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Saturday, 20 October 2012

The Peckham House for Invalids

Story & Script: Howard Hardiman
Script, Line Art & Colour: Sarah Gordon
Cover art: Julia Scheele
Publisher: Self published

This will not be a full review as we're looking at only 1 issue here, but it's that good I just want to gush about it!

From the website:
In 1906, as Britain surges on a tide of industrialisation driven by the brave innovations of the boldest and the best, Ms York has opened the doors of her modest home in Peckham. A group of poor, young, ill-educated, disabled and abandoned girls found their way to her and under her auspices are learning about the power they have feared the most in the world of oppression and stark inequality: their own. The Peckham Invalids is a comic about disabled teenage superheroines in 1906 Peckham from Howard Hardiman, Julia Scheele, Sarah Gordon and friends.

This is the second issue of the Peckham House for Invalids - the first is sold out.  The Cooperage is about Emily, a Deaf girl, and how she came to the House.  I really can't say much more about the events in the issue or I'll spoil it, but I can say that I loved it!

Hardiman is a good writer and plots the story well - this is evident from both issues of Peckham Invalids and from his other work, The Lengths (there will be a review for that coming up later this week).  What makes this issue outstanding (and far better than a lot of the mainstream superhero comics I've read lately) is the art.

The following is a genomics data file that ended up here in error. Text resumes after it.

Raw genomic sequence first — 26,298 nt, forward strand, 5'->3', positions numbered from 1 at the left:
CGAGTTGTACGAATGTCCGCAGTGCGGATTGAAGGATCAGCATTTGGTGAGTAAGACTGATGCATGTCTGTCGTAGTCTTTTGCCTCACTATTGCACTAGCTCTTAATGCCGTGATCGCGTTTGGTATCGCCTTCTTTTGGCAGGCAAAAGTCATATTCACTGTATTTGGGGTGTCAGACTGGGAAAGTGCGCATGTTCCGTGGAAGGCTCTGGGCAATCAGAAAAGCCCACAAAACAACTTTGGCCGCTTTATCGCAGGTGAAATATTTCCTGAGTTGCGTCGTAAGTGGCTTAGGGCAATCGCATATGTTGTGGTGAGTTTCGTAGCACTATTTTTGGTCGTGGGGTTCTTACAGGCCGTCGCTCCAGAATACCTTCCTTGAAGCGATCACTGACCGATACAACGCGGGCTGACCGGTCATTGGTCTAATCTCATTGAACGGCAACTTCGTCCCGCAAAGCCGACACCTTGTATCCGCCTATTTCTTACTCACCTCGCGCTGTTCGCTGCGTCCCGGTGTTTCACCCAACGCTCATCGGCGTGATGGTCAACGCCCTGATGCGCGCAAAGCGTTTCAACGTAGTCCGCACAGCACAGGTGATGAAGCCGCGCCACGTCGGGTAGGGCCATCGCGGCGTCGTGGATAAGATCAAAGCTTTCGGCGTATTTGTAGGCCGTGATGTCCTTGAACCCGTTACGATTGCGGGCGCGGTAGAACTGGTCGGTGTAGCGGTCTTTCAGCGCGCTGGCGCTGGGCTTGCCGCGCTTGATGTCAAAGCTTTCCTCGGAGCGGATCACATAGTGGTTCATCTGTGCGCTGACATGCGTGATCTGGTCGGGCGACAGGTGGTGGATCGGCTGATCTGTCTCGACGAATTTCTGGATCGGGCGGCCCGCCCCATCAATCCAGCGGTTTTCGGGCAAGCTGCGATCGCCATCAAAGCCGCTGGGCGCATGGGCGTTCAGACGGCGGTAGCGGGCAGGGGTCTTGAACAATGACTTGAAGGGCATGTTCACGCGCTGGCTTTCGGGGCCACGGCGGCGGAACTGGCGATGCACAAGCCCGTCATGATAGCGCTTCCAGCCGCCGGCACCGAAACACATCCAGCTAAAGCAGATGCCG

This is the first page.  It's got a seaside, holiday feel to it, and reminds me of Bande Dessinee style comics.   The sense of movement within the pencil lines and the colours seems very (continental) European.  Although it's a busy scene, it has a calm and happy feel to it (at least I think so).  There's really three different scenes on this page, but Gordon has blended them seamlessly, so they all fit together.  The composition is terrific.

And here's where I have to start apologising for the quality of the images - they are photographs as I don't have a scanner at home.  Hence the light and awkward angle of some of them.

This picture really doesn't do the colours justice.  In reality this is a really vivid page with bright, bold primary colours.  The choice in layout and panel shapes is perfect in getting across the frenzy of the attack.  With no words, the art does the storytelling - and does it well.

This is the last page I shall show you.  It shows Emily at home, at the moment when a friend arrives.  Emily and her friend communicate in sign language, and Gordon has tried to show this by the character's handshapes and movements.  Given that you cannot show sign languages in two dimensional, unmoving pictures, this is a an admirable attempt.  Again, it's far better than I've seen in any mainstream comics with Deaf characters.

The final thing for me to say is about the quality of the paper used.  It's thick, with a cardboardy cover and is quite durable.  Another lovely change from mainstream comics.

I really hope I've convinced some of you to buy this.  The issue is priced at £5 and is you can buy it here.

For more information on the creators, see these links:
See Howard Hardiman's website here.
See Sarah Gordon's website here.
See Julia Scheele's website here.

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